One of the Git strategies that have worked well in my current project that I am working on is to have a separate fetch and push URL for a given repository.
What this allows you is to have a strategy where all developers pull the latest code from the main repository, however, before they contribute back to it, they need to do so by first pushing against a fork of the main repository. Once the developer is happy with his series of commits and is ready to merge back to the main repository, they create a pull request with the modified unit of work.
This process has been really helpful in ensuring that all code gets reviewed before it is merged in to the main repository.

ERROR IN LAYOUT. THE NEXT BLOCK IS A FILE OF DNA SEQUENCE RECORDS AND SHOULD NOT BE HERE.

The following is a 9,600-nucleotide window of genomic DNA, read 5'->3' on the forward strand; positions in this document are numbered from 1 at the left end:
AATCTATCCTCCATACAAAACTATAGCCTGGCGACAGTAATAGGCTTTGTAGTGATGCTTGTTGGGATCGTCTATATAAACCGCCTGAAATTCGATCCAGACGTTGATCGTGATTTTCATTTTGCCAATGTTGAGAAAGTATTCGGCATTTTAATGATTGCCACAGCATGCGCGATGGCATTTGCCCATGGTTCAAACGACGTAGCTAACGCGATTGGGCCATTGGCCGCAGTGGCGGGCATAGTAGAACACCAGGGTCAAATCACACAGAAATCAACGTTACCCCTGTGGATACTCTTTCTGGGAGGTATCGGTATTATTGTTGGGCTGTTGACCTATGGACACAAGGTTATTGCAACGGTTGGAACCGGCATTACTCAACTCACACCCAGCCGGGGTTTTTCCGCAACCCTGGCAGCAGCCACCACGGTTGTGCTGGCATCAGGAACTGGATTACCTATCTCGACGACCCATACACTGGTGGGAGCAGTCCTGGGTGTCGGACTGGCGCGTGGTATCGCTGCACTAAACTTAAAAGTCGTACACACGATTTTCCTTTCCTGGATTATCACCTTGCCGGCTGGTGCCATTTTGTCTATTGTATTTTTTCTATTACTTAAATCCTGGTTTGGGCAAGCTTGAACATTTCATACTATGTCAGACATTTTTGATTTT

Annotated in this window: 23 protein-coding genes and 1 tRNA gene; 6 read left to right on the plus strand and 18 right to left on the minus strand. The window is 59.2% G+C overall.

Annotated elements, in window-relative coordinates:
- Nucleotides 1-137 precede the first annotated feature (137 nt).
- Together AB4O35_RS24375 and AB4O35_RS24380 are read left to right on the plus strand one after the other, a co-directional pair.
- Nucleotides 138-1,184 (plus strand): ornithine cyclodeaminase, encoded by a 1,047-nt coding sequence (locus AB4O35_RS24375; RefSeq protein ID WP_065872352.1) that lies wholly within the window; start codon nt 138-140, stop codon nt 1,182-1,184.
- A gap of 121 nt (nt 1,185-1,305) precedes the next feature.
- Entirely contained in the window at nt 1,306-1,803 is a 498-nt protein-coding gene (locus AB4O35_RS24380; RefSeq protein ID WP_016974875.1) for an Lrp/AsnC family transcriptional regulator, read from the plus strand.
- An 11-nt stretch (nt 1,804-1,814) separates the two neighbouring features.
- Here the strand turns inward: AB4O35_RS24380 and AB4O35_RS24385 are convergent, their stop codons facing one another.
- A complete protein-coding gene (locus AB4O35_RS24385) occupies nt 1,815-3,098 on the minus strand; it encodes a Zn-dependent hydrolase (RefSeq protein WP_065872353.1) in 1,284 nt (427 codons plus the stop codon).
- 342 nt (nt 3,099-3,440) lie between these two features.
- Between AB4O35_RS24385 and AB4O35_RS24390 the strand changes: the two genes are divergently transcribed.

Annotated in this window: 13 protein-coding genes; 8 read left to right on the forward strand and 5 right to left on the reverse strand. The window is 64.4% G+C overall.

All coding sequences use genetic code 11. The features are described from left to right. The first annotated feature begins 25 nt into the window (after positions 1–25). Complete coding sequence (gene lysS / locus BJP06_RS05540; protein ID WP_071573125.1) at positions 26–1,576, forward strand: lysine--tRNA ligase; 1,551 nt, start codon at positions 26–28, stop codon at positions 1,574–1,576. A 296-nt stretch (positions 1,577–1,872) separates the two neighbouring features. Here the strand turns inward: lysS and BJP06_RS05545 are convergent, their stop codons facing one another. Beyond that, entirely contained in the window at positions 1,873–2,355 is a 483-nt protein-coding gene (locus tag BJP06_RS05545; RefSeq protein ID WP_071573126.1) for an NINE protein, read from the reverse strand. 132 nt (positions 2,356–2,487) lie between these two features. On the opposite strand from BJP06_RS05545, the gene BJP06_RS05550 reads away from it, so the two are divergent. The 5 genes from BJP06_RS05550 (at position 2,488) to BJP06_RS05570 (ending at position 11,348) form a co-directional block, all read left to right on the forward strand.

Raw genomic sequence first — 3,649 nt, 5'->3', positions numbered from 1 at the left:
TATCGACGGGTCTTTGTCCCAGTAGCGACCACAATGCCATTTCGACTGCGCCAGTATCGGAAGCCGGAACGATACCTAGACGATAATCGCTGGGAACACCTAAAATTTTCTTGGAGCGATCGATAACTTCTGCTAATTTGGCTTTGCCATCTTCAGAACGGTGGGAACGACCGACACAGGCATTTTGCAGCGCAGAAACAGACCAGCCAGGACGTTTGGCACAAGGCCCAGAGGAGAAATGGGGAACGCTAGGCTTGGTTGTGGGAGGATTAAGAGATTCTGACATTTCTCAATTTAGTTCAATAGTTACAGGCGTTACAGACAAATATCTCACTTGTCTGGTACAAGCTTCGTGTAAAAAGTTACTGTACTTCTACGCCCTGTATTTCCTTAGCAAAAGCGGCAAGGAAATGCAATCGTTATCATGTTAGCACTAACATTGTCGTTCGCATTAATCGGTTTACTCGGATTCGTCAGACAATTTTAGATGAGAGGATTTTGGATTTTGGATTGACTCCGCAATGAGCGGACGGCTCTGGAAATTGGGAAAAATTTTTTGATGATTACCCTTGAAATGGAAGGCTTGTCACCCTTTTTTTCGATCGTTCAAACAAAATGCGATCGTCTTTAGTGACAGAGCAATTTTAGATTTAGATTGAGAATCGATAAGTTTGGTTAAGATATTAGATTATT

So here is how you can set up a separate Git push URL through a command line:
Setting a separate Git push URL
Step 1: List your existing remotes in order to understand your current local setup.
$ git remote -v # origin firstname.lastname@example.org:PROJECT/REPOSITORY.git (fetch) # origin email@example.com:PROJECT/REPOSITORY.git (push)
Step 2: Use
git remote set-url --push to modify the push URL only of your current repository. Using
git remote set-url
will modify both fetch and pull URL’s.
$ git remote set-url --push origin firstname.lastname@example.org:USERNAME/REPOSITORY
Step 3: Verify that the remote URL has been changed successfully.
$ git remote -v # origin email@example.com:PROJECT/REPOSITORY.git (fetch) # origin firstname.lastname@example.org:USERNAME/REPOSITORY (push)